Las Vegas is known for its buffets, and the NAB Show at the Vegas Convention Center is a grand smorgasbord of technology.
The floor exhibits fill over 800,000 square feet. 92,000 attendees crowd around 1500 exhibitors showing the latest products and services in TV and radio broadcasting, film and video production and postproduction, cloud computing, entertainment technology, file-based workflows, 3D visuals, and pro audio. . . . CONTINUE READING: NAB Roundup 2013: Cameras
It’s been quite a year for digital cinema cameras. We’ve seen new models of all sizes and form factors, from the hugest to the smallest, from still cameras that take amazing-looking video to video cameras that also shoot high-resolution stills. Here are some of the new and improved cameras of 2012. . . . CONTINUE READING: Camera Gallery 2012
I’ve got the best view in the house.
I’m poised on a folding chair in a photographer’s dugout just below ground level, at the edge of the diamond at AT&T Park in San Francisco. It’s the bottom of the ninth inning, and the Giants are losing to the San Diego Padres 6-3.
My camera is less than two feet above field level. As I look straight out through protective netting, I am focusing on Giants infielder Joaquin Arias at the plate, no more than 50 feet in front of me. A right-handed batter, Arias faces away from my vantage point on the third-base side of the field, but I can clearly see his body language throughout the at-bat and see his face during his follow-through. . . . CONTINUE READING: Shooting Giants: Photographing Baseball from the Diamond’s Edge
I’m winging to Las Vegas for a couple of days to attend the NAB Show, the annual technical meeting and equipment show of the National Association of Broadcasters. In particular, I’m interested to see the latest digital cinema cameras, some recently released, some newly announced this week. I’m especially intrigued by an excellent summary in nofilmschool.com, which compares the newest digital cameras by resolution and price. And as always, I’ll also be looking at new camera accessories and lighting gear at the show. Watch for more reports coming up soon! . . . CONTINUE READING: NAB 2012 Preview
The amazing little GoPro HDHero cameras can record full 1080p HD video, as well as timelapse and single shots. They’re tiny and easy to rig anywhere, as in the setup below where we used them on a corporate shoot, mounting six on laptops for a video chat, instead of the built-in iSight cameras.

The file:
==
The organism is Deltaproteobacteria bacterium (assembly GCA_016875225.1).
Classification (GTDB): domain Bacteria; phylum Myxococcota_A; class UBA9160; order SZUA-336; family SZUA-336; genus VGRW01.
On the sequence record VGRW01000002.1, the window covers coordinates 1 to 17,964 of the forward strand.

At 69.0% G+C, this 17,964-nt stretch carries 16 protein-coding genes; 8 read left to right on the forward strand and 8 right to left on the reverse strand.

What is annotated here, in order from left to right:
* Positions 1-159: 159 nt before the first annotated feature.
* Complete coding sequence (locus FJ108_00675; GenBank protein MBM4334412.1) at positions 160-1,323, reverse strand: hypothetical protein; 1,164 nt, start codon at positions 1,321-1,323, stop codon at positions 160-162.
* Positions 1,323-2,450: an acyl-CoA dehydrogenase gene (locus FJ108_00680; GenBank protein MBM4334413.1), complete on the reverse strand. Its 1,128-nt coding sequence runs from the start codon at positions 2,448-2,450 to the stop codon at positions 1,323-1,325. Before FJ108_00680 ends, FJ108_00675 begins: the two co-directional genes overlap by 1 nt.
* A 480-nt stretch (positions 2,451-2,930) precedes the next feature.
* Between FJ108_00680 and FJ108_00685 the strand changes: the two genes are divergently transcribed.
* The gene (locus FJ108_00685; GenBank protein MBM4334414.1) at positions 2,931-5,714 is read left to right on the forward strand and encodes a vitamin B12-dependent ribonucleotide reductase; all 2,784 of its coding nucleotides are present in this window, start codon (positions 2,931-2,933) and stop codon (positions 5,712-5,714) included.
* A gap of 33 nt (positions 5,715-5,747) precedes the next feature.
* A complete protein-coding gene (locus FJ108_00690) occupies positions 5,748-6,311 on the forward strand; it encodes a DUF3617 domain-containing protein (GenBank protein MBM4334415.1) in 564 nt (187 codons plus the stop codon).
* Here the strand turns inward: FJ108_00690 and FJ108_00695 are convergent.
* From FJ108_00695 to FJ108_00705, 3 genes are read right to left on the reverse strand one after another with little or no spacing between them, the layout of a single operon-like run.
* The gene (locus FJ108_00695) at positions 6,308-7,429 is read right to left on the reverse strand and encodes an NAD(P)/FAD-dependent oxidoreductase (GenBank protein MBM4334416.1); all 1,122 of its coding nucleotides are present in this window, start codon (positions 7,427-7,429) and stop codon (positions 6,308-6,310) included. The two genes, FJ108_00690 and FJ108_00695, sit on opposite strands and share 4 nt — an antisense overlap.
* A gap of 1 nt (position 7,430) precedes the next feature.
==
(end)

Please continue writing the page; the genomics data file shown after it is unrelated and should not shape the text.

But camera movement is where the GoPros shine. The HDHero comes with helmet mount, auto mount, body mount, or wrist mount, with both waterproof and non-waterproof housings. I recently bought the HDHero camera, helmet rigging, suction cup for autos, tiny clip-on LCD monitor, extra batteries and clip-on battery pack. In Timelapse mode on the GoPros, you can only control the interval between shots (2, 5, 10, 30, or 60 seconds). Everything else is automatic—shutter, aperture, video gains, etc. . . . CONTINUE READING: Traffic Study—Timelapse with GoPro & 5D
I shot a one-day HD job this week for a Silicon Valley company … in Paris. Another shoot with two Canon 5D Mark II cameras, mine plus one belonging to the production company.
All in all, I was in the air about 22 hours, and on the ground for about 48. I did have a couple of hours to prowl around through the heart of Paris on our arrival day with my camera and director Dan Smith. . . . CONTINUE READING: Prowling Through Paris
Less than an hour after my last post (Brazil: Some Days the Bear Eats You), my friend The Dave Mitchell responded on my Facebook page: “Nice, Bill. Easy days are completely forgettable.” Isn’t that the truth?
“But,” added The Dave, a freelance gaffer/key grip, “I’m available if you’ve got any coming up.” If only!
After our tough time at the tower, the next couple of days shooting in Brazil were smooth as silk. Just as The Dave said, I can remember little about those shoots except for what we did and where we did it. I always find it amazing that I can easily spin out 1500-2000 words describing a bad day, but smooth shoots leave me with less material. That’s why OO stories (Overcoming Obstacles) are so popular in movies. It’s hard to find a narrative arc in a yarn about happy professionals cheerfully moving apace from setup to lovely setup. . . . CONTINUE READING: Brazil: Smooth as Silk
On my first day in Brazil, I visited the rental house with Mush and Heeka.
I brought my Canon 5D, a slew of lenses and two GoPro cameras with me from the States, but we’ve arranged to rent a second 5D camera body, two tripods, a small monitor, a wide angle lens, and some accessories from Universo Imagens here in São Paulo.
Visiting the rental house is a time-honored ritual on international shoots. The most interesting rental house experience I can recall was in India several years ago. In a small warehouse crammed with a variety of battered and somewhat obsolete lighting instruments, a dutiful staff brought out each light we were renting, then plugged in and turned on . . . CONTINUE READING: Brazil: Visiting the Rental House